Thursday, October 13, 2016

An APPAM/MDRC Institutional Member Forum: The Future of Applying Behavioral Science to Social Policy

MDRC’s Center for Applied Behavioral Science (CABS) and APPAM are hosting a forum on December 13, 2016 which will explore the future of behavioral science research, practice, and policy. This event brings together distinguished experts from MDRC, academia, and the government to share their work and provide insight on next steps for research, practice, and policy.


Decker's Conference Address Inspires a New Policy Student

December 11, 2013 10:05 AM

Fall_Conference_(148)By Becky Kelleman, Rutgers University

After a warm introduction, Paul Decker, CEO of Mathematica Policy Research and President of APPAM, took the stage. Thoughtful and deliberate, Decker somehow managed to combine all the words that I have ever wanted to say to explain the importance of social policy to friends and family. I had to resist my urge to race up to him following the presentation and beg for a copy of the speech.  However, I am getting ahead of myself; let me “start from the start,” as one of my friends likes to say.

Being a first year Masters of Public Policy student from Rutgers University, I arrived at this year’s Fall Research Conference tired, overworked, overwhelmed, and yet somehow excited. I had been debating for weeks whether or not I would go, with deadlines and projects and papers and projects—did I mention deadlines? Yes, APPAM appeared to be a welcome break that I could not afford to take. After some convincing, and seeing how the conference would be taking place on the other side of the United States in 2014, I decided I needed to be there. I took the train to D.C., planning to read school assignments; I found myself on the APPAM app on my cell phone. If you have not seen it, you need to, it is amazing and I owe its creators a BIG thank you for assisting me to navigate through three hotels and dozens of panels, symposiums, and the like.

By the time Friday morning rolled around, seemingly minutes later, I found myself at the Marriot, phone in hand, application running, swerving through masses of people who were united for a similar purpose, to get to my first panel discussion (which I thoroughly enjoyed). By 4:45 pm., three panels, one symposium, and a light lunch later, I was exhausted. I really wanted to see the President’s Address, so I drank another cup of coffee and fixed myself front and center in the West End Ballroom. It was the second-best decision I made all week, following the decision to come to the conference.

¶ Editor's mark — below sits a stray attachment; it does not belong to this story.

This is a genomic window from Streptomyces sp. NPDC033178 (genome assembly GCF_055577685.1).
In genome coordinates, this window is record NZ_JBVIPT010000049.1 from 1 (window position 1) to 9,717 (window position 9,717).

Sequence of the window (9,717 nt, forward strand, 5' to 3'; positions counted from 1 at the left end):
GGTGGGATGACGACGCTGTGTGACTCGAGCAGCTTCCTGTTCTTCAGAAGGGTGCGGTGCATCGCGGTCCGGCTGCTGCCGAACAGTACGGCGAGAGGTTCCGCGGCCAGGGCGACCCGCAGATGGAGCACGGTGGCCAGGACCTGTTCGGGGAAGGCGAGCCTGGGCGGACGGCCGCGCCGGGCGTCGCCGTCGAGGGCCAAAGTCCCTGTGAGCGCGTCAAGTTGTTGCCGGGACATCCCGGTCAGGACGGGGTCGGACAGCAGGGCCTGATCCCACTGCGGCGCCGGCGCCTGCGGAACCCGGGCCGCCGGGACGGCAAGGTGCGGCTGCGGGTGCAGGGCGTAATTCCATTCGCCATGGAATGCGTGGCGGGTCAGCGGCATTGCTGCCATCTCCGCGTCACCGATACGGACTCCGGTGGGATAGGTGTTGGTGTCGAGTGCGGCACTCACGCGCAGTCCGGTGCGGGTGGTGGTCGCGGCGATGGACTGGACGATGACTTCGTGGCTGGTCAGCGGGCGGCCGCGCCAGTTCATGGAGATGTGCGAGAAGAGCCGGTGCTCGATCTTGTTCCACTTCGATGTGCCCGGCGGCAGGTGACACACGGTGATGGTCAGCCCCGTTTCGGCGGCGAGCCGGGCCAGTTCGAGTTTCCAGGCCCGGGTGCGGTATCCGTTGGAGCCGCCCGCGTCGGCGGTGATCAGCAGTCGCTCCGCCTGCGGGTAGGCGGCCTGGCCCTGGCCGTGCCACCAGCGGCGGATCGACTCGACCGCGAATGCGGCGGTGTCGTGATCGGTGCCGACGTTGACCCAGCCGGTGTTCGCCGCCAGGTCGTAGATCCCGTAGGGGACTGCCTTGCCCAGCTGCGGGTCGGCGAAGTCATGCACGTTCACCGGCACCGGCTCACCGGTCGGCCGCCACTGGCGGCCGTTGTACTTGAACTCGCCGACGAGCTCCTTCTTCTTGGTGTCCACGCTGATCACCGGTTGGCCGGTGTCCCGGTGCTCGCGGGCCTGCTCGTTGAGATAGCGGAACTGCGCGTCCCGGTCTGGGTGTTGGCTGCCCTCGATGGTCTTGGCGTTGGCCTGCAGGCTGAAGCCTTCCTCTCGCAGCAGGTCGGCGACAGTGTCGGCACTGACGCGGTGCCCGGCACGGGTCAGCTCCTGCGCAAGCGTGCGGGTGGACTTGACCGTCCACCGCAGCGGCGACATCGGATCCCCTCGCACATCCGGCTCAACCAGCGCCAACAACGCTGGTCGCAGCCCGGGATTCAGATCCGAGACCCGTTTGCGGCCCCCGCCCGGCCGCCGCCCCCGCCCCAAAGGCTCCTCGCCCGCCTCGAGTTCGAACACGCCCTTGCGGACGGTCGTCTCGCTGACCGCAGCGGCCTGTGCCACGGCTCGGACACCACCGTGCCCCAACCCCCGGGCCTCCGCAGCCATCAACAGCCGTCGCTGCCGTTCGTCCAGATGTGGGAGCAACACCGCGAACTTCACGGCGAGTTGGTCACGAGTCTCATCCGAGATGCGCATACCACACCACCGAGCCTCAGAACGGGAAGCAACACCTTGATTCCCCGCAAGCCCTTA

The address was inspiring! My classmates and I found ourselves laughing—a lot more than we had expected—and taking notes. I decided about halfway through Decker’s address that this is the perfect speech for orientation of new policy students that our dean should make. I would encourage any faculty who need a little pep talk to watch the video clips! Decker reminded the audience that effective public management practice is policy analysis and evaluations. The translation of data research should turn into some sort of practical application.

 My favorite takeaways were the charges Decker gave the audience. He reminded us of our commitment to evidence and our credibility relies on our ability to remain outside the political game.  He told us to connect the dots, a game I remember playing when I was in kindergarten. Most importantly, he urged us to EMBRACE BIG DATA!


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